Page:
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How One Teacher Found Innovative Solutions to ELL Issues

Ask a Tech Teacher

I met Dr. Bill Morgan through a shared interest in keyboarding for youngers (see this article on A Conversation About Keyboarding and this article on Preparing Young Students for Home Row Keyboarding: An Unplugged Approach ).

Edtech Tools for SPED, Math, and Reading

A Principal's Reflections

Over the past two years, I have been blessed to partner with District 205 in Elmhurst, IL.

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2020 School Technology Budget Tips

Kajeet

Between shrinking budgets and increasingly IT-dependent school systems, budgeting for the cost of technology in education can be tough. We’ve collected 6 best practices in school budgeting to help you get the most out of your 2020 tech funds. Tools and Tips Data and Trends 1 to 1

EdTech at School

This E-book is designed to support educators with case studies of education technology use at school.

What Really Engages Students

The CoolCatTeacher

Heather Wolpert-Gawron talks about current research From the Cool Cat Teacher Blog by Vicki Davis Follow @coolcatteacher on Twitter Heather Wolpert-Gawron surveyed over two thousand students from every US state and type of school to find out what engages them in learning.

AR is here. Is your classroom onboard?

Neo LMS

Augmented Reality (AR) is more and more present in a variety of domains. Education is one of them. And this is not surprising since the current generation of students have lived all their lives surrounded by technology and always in contact with it.

Social-Emotional Learning (SEL): Helping teachers to address their children’s emotional needs

The Journal

Continuing with our blogs that investigate SEL (social and emotional learning), in this week’s post, we explore the role that the classroom teacher can play in helping our children develop those critically important social and emotional skills and habits.

What is Constructivism and How Does it Fit Your Class?

Ask a Tech Teacher

Constructivism is a student-centered philosophy that emphasizes hands-on learning and active participation in lessons. Constructivists believe that learning is an active process so the most effective way to learn is through discovery.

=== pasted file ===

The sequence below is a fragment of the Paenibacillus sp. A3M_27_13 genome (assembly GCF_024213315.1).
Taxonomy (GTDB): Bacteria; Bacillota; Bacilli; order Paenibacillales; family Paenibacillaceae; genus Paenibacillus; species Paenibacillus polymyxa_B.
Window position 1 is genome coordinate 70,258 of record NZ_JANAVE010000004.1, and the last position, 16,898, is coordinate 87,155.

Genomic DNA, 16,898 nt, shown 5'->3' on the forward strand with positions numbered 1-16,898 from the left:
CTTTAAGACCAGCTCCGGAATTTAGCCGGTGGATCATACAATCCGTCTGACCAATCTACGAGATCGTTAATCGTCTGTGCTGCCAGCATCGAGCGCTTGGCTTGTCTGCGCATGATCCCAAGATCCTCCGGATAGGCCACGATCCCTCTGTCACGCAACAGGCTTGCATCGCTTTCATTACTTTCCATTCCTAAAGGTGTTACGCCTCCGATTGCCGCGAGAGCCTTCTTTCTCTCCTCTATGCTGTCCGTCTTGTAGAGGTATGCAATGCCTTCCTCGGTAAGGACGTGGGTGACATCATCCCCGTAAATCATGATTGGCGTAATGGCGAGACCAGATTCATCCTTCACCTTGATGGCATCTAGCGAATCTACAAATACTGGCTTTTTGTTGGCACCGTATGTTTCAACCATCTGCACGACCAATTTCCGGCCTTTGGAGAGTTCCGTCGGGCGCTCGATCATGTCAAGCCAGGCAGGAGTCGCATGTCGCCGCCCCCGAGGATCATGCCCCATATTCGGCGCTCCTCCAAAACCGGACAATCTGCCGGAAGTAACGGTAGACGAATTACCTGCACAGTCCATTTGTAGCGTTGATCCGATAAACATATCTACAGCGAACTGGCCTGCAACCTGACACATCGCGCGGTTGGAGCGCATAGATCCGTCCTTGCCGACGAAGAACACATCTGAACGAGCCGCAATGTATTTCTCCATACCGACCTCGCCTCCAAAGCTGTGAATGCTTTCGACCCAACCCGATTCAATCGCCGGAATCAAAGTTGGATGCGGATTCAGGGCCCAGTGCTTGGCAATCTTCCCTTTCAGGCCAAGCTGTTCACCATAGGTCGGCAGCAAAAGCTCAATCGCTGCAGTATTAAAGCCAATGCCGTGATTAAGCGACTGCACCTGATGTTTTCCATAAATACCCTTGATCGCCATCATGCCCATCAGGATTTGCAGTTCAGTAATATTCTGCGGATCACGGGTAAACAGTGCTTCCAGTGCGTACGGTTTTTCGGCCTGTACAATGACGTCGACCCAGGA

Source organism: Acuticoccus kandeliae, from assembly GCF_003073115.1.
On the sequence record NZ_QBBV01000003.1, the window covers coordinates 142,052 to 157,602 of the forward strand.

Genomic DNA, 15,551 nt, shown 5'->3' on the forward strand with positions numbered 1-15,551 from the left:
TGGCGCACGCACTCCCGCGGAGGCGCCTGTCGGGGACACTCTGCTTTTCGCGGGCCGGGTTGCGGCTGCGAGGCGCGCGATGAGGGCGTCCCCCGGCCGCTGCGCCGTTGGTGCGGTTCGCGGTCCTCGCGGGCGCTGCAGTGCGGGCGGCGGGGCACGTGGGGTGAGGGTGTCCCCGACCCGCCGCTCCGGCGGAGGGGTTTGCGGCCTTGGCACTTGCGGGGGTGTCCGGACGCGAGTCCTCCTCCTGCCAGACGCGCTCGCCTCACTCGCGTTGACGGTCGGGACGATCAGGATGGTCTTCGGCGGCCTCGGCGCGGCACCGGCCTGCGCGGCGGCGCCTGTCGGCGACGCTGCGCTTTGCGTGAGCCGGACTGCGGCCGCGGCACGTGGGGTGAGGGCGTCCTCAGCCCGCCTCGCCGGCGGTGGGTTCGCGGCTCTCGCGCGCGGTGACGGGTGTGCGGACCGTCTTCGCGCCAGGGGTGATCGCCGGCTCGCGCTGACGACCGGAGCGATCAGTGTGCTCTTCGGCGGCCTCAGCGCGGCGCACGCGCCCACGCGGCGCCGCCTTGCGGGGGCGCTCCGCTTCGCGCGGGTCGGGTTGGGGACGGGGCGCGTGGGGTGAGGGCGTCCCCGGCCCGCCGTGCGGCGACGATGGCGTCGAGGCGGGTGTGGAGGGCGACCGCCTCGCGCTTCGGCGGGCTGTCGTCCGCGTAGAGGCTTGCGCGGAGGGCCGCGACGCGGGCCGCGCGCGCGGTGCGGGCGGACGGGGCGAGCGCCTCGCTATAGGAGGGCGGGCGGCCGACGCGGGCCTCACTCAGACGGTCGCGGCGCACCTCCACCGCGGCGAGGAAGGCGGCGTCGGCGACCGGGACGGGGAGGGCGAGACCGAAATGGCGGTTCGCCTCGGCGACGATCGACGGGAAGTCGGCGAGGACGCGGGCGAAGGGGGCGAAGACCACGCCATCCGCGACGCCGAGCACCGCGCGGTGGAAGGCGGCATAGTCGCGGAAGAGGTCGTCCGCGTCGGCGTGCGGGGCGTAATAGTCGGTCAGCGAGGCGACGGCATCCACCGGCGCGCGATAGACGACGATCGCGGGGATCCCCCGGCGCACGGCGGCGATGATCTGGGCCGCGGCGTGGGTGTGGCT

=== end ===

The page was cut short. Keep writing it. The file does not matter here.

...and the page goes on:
Custom eLearning: What to Consider as an L&D Manager

A custom eLearning project is an exciting opportunity, but any L&D Manager will also tell you it can be challenging. Inno-versity shares 5 points to consider before kicking off your project. These concepts are critical to addressing the most common pain points which, IF addressed, will ensure success.

Bookend Pedagogy

A Principal's Reflections

As I work with more and more schools in a coaching role, I am beginning to see specific trends emerge. Now, before I go any further, it goes without saying that I see fantastic examples of sound pedagogical practice and innovative strategies that are leading to improved learning outcomes.

When Empowered Teachers Drive Their Own Development

Education Elements

There’s a school in the Oak Lawn area of Dallas, TX that brings a one-size-fits-one approach to every learner in their community, including their teachers.

Student Leadership Through a Student-Led Podcast

The CoolCatTeacher

Hans Appel with the Award Winning Culture Podcast From the Cool Cat Teacher Blog by Vicki Davis Follow @coolcatteacher on Twitter Award-Winning Culture is a student podcast led by teacher Hans Appel.

Improve Student Engagement and Learning with Technology Coaching

Digital Promise

At Emerald STEAM Magnet Middle School in El Cajon, California, a digital simulation of the annex where Anne Frank lived in hiding brought history to life and allowed students to develop a better contextual understanding of the play they were reading. “I

Teachers’ Guide to Plagiarism

This article provides teachers with a step-by-step guide on how to handle plagiarism in the classroom: it examines the definition of the term "plagiarism" and its types with examples, describes common reasons students plagiarize, and provides tips for teachers to detect and prevent plagiarism among students.